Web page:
Hippotion celerio

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Hippotion celerio
Hippotion celerio Balluta Bay Malta 01.jpg
Hippotion celerio larva.jpg
Scientific classification e
Kingdom: Animalia
Clade: Euarthropoda
Class: Insecta
Order: Lepidoptera
Family: Sphingidae
Genus: Hippotion
Species: H. celerio
Binomial name
Hippotion celerio
  • Sphinx celerio Linnaeus, 1758
  • Sphinx tisiphone Linnaeus, 1758
  • Phalaena inquilinus Harris, 1780
  • Elpenor phoenix Oken, 1815
  • Deilephila albolineata Montrousier, 1864
  • Hippotion ocys Hübner, 1819
  • Hippotion celerio unicolor Tutt, 1904
  • Hippotion celerio sieberti (Closs, 1910)
  • Hippotion celerio rosea (Closs, 1911)
  • Hippotion celerio pallida Tutt, 1904
  • Hippotion celerio luecki Closs, 1912
  • Hippotion celerio brunnea Tutt, 1904
  • Deilephila celerio augustii (Trimoulet, 1858)

Hippotion celerio, the vine hawk-moth or silver-striped hawk-moth, is a moth of the family Sphingidae. It was described by Carl Linnaeus in his 1758 10th edition of Systema Naturae.


It is found in Africa and central and southern Asia of India, Sri Lanka and, as a migrant in southern Europe and Australia.

Distribution. The delineation between resident and migrant ranges cannot be clearly defined in North Africa and Europe


The forewing is typically 28–35 millimetres (1.1–1.4 in) long.

Colouring and marks[edit]

The body and forewing of the adult moth are green and ochre. They have silvery white dots and streaks, with a silvery band running obliquely on the forewing. The hindwing is red near its lower angle (tornus) to pinkish over other parts of the wing. It is crossed by a black bar and black veins. There is greater variation. In f. pallida Tutt the ground coloration ia a pale terracotta ground; in f. rosea Closs, the wings have a red suffusion; in f. brunnea Tutt, the suffusion is deep brown. In f. augustei Trimoul, the black markings cover the entire wings; in f. luecki Closs, all silver markings are absent and in f. sieberti Closs, the forewing oblique stripe is yellowish, not silver.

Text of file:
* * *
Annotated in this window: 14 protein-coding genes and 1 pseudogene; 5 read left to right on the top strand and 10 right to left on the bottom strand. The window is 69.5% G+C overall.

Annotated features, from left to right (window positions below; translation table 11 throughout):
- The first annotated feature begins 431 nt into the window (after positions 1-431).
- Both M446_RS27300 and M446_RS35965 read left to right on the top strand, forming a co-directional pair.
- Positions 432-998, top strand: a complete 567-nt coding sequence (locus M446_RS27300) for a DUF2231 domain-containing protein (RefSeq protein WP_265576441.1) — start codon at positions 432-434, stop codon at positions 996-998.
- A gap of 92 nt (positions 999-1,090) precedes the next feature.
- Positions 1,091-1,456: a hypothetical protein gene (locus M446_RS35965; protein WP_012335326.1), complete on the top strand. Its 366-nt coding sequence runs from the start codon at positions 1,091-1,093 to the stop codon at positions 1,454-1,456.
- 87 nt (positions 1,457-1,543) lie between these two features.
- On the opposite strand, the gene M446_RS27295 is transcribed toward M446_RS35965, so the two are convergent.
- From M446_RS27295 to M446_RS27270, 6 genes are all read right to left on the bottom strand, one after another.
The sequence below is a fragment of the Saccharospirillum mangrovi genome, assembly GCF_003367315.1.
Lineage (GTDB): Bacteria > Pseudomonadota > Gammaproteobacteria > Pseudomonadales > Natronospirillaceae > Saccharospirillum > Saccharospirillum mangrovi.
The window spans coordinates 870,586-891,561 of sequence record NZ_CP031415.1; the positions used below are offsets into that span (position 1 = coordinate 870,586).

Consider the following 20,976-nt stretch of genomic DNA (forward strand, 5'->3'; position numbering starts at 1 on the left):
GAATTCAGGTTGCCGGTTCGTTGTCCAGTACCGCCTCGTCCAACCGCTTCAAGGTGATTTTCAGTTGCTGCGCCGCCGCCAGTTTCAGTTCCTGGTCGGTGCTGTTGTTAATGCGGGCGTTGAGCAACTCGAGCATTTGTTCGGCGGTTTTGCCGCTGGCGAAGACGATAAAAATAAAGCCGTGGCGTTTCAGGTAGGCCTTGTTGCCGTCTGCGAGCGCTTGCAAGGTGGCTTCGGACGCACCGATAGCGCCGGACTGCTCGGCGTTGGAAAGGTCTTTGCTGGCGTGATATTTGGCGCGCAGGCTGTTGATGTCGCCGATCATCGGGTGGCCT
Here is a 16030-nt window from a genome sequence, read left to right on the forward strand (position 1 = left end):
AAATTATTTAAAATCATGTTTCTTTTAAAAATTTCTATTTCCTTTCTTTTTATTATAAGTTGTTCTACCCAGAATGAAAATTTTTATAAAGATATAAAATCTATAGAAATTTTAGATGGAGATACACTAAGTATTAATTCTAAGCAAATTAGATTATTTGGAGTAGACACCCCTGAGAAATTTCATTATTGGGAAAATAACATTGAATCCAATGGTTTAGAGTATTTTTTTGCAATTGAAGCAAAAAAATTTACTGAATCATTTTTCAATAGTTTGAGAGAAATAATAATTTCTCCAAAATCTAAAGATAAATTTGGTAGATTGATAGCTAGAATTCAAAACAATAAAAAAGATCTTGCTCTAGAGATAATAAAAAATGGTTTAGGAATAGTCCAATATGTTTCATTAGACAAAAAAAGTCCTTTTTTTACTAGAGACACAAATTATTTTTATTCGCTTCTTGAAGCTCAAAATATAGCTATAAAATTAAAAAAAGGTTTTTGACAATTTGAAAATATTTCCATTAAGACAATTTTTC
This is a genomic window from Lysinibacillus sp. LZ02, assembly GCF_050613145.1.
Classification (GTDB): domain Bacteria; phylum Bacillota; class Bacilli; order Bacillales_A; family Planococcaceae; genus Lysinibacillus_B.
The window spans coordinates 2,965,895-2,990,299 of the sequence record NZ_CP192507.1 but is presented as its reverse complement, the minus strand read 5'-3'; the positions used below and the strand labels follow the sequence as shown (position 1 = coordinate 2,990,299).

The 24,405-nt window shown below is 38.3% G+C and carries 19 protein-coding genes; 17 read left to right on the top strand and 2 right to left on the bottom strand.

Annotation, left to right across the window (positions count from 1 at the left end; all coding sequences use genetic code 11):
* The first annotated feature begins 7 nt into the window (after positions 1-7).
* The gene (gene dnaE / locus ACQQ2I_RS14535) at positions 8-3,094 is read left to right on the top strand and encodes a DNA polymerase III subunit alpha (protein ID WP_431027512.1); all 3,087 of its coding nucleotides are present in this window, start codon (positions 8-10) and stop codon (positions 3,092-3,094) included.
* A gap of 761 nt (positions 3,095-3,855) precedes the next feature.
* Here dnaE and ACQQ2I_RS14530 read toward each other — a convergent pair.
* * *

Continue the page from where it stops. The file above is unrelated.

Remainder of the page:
Similar species[edit]

  • Hippotion osiris larger size and lacks the black venation on the hindwing.
  • Hippotion aporodes may be only a very dark subspecies of celerio - in this form, the silvery streak on the forewing is not present but other markings are intensified. In addition, the hindwing is mainly brownish.

Head and thorax as in eson; abdomen with a white spot on each segment between the dorsal white lines; a pair of silvery lateral strigae on each segment. Fore wing paler; some silvery streaks on the median nervure; the nervules beyond the cell streaked with silvery white and black; a silvery-white line from apex to near base of inner margin, followed by some ochreous and pale brown lines; a white submarginal line; the markings are thus similar to oldenlandiae, except that the lines that come out white are different. Hind wing with the base and anal angle bright pink; disk blackish; the outer area ochreous brown, with a black submarginal line and the nervules between it and the cell black. Larva brown; a series of whitish ocelli with darker centers from 4th to 10th somites; horn and underside white.

— The Fauna of British India Including Ceylon and Burma: Moths volume I[2]



Larvae may be green, yellowish green or even brown. They have a dark broken mid-dorsal line and a creamy dorso-lateral line from the fifth segment to the horn. The head is round, and usually a dull green colour. The larva has a horn which is usually long and straight. There is a large yellow and green eyespot on the third segment and a smaller one on the fourth segment.

Larvae typically feed on the leaves of plants such as the grape vine, Cissus, Impatiens and the Arum lily.


  1. ^ Fauna Europaea
  2. ^ Hampson, G. F. (1892). The Fauna of British India Including Ceylon and Burma: Moths. I. Taylor & Francis. Retrieved 29 September 2017. 
  • Pinhey, E. (1962): Hawk Moths of Central and Southern Africa. Longmans Southern Africa, Cape Town.

External links[edit]